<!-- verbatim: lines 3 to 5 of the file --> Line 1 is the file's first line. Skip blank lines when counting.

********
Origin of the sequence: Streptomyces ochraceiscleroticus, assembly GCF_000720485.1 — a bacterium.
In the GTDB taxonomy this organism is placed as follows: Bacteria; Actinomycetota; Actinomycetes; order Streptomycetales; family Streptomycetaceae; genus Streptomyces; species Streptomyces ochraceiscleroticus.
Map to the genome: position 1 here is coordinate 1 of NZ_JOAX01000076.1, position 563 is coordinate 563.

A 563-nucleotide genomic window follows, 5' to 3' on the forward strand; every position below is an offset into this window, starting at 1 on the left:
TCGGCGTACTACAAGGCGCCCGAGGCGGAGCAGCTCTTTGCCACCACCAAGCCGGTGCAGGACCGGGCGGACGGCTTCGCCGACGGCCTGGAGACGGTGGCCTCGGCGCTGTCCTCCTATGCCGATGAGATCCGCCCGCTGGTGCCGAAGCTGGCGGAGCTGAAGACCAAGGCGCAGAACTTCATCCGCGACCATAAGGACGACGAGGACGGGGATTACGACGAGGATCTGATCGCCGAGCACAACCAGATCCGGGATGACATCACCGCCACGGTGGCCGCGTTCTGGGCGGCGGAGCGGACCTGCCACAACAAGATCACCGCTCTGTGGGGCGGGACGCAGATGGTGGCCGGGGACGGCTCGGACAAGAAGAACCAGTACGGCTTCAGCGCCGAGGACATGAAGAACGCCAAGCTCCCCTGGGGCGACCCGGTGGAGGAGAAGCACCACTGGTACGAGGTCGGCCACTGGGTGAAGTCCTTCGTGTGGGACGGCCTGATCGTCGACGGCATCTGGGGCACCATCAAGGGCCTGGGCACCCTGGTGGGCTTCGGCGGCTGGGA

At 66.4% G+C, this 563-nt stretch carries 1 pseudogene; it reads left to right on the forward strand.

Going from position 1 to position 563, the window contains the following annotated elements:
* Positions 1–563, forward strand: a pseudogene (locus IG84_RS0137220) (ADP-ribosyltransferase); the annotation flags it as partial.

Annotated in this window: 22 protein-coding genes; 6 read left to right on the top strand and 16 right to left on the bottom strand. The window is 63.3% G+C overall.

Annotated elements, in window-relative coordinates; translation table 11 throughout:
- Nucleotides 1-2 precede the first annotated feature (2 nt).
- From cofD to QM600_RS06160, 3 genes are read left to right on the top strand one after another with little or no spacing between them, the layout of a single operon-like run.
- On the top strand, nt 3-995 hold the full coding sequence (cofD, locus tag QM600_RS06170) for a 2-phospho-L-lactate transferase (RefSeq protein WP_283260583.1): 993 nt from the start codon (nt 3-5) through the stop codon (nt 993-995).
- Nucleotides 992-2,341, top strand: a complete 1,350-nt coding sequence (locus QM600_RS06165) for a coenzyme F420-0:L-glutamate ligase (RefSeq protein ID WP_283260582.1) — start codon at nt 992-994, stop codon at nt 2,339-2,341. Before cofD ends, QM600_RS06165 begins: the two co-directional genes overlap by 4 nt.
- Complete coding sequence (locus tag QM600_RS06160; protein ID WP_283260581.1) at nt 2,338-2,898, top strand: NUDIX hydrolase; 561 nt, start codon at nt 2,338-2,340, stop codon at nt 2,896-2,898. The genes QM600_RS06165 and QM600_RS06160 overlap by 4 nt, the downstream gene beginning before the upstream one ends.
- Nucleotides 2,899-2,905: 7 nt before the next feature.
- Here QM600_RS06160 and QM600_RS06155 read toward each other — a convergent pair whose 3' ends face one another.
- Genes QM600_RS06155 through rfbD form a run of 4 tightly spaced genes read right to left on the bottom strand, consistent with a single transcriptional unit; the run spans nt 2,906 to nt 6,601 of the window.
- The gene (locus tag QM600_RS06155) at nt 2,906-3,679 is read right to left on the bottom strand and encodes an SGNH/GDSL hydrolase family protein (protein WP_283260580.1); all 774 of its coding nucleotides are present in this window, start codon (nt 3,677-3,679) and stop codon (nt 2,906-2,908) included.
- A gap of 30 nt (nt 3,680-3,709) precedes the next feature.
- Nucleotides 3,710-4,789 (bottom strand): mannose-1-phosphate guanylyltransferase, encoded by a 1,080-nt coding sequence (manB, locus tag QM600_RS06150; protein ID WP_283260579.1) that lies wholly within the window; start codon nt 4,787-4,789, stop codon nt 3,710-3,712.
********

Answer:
Map to the genome: position 1 here is coordinate 1 of NZ_JOAX01000076.1, position 563 is coordinate 563.

A 563-nucleotide genomic window follows, 5' to 3' on the forward strand; every position below is an offset into this window, starting at 1 on the left:
TCGGCGTACTACAAGGCGCCCGAGGCGGAGCAGCTCTTTGCCACCACCAAGCCGGTGCAGGACCGGGCGGACGGCTTCGCCGACGGCCTGGAGACGGTGGCCTCGGCGCTGTCCTCCTATGCCGATGAGATCCGCCCGCTGGTGCCGAAGCTGGCGGAGCTGAAGACCAAGGCGCAGAACTTCATCCGCGACCATAAGGACGACGAGGACGGGGATTACGACGAGGATCTGATCGCCGAGCACAACCAGATCCGGGATGACATCACCGCCACGGTGGCCGCGTTCTGGGCGGCGGAGCGGACCTGCCACAACAAGATCACCGCTCTGTGGGGCGGGACGCAGATGGTGGCCGGGGACGGCTCGGACAAGAAGAACCAGTACGGCTTCAGCGCCGAGGACATGAAGAACGCCAAGCTCCCCTGGGGCGACCCGGTGGAGGAGAAGCACCACTGGTACGAGGTCGGCCACTGGGTGAAGTCCTTCGTGTGGGACGGCCTGATCGTCGACGGCATCTGGGGCACCATCAAGGGCCTGGGCACCCTGGTGGGCTTCGGCGGCTGGGA